Legal challenges by Peter Junger and other civil libertarians and privacy advocates, the widespread availability of encryption software outside the U.S., and the perception by many companies that adverse publicity about weak encryption was limiting their sales and the growth of e-commerce, led to a series of relaxations in US export controls, culminating in 1996 in President Bill Clinton signing the Executive order 13026[7] transferring the commercial encryption from the Munition List to the Commerce Control List. Furthermore, the order stated that, "the software shall not be considered or treated as 'technology'" in the sense of Export Administration Regulations. The Commodity Jurisdiction process was replaced with a Commodity Classification process, and a provision was added to allow export of 56-bit encryption if the exporter promised to add "key recovery" backdoors by the end of 1998. In 1999, the EAR was changed to allow 56-bit encryption and 1024-bit RSA to be exported without any backdoors, and new SSL cipher suites were introduced to support this (RSA_EXPORT1024 with 56-bit RC4 or DES). In 2000, the Department of Commerce implemented rules that greatly simplified the export of commercial and open source software containing cryptography, including allowing the key length restrictions to be removed after going through the Commodity Classification process.[8]

Current statusEdit

As of 2009, non-military cryptography exports from the U.S. are controlled by the Department of Commerce's Bureau of Industry and Security.[9] Some restrictions still exist, even for mass market products, particularly with regard to export to "rogue states" and terrorist organizations. Militarized encryption equipment, TEMPEST-approved electronics, custom cryptographic software, and even cryptographic consulting services still require an export license[9](pp. 6–7). Furthermore, encryption registration with the BIS is required for the export of "mass market encryption commodities, software and components with encryption exceeding 64 bits" (75 FR 36494). In addition, other items require a one-time review by, or notification to, BIS prior to export to most countries.[9] For instance, the BIS must be notified before open-source cryptographic software is made publicly available on the Internet, though no review is required.[10] Export regulations have been relaxed from pre-1996 standards, but are still complex.[9] Other countries, notably those participating in the Wassenaar Arrangement,[11] have similar restrictions.[12]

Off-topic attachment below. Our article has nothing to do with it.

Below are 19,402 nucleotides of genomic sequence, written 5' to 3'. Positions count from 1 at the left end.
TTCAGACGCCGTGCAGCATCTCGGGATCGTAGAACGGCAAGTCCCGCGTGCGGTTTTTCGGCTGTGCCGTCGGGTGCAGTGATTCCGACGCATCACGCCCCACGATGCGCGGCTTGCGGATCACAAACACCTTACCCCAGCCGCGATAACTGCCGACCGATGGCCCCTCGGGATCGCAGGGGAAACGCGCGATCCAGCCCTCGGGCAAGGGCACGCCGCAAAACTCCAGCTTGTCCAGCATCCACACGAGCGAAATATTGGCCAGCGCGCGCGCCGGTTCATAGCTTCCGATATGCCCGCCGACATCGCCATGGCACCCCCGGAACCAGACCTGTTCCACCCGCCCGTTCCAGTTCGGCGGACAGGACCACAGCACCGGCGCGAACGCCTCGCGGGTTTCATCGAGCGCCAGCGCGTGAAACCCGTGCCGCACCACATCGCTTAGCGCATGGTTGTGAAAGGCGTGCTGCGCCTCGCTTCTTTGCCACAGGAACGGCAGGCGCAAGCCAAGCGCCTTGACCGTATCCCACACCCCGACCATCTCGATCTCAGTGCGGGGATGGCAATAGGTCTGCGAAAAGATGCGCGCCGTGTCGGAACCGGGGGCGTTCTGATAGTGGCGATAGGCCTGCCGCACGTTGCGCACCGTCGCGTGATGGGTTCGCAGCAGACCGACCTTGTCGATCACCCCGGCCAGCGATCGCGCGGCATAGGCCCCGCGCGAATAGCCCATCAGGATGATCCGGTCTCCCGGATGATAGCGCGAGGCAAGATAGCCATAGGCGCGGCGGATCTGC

U.S. export rulesEdit

U.S. non-military exports are controlled by Export Administration Regulations (EAR), a short name for the U.S. Code of Federal Regulations (CFR) Title 15 chapter VII, subchapter C.

Encryption items specifically designed, developed, configured, adapted or modified for military applications (including command, control and intelligence applications) are controlled by the Department of State on the United States Munitions List.


Encryption export terminology is defined in EAR part 772.1.[13] In particular:

  • Encryption Component is an encryption commodity or software (but not the source code), including encryption chips, integrated circuits etc.
  • Encryption items include non-military encryption commodities, software, and technology.
  • Open cryptographic interface is a mechanism which is designed to allow a customer or other party to insert cryptographic functionality without the intervention, help or assistance of the manufacturer or its agents.
  • Ancillary cryptography items are the ones primarily used not for computing and communications, but for digital right management; games, household appliances; printing, photo and video recording (but not videoconferencing); business process automation; industrial or manufacturing systems (including robotics, fire alarms and HVAC); automotive, aviation and other transportation systems.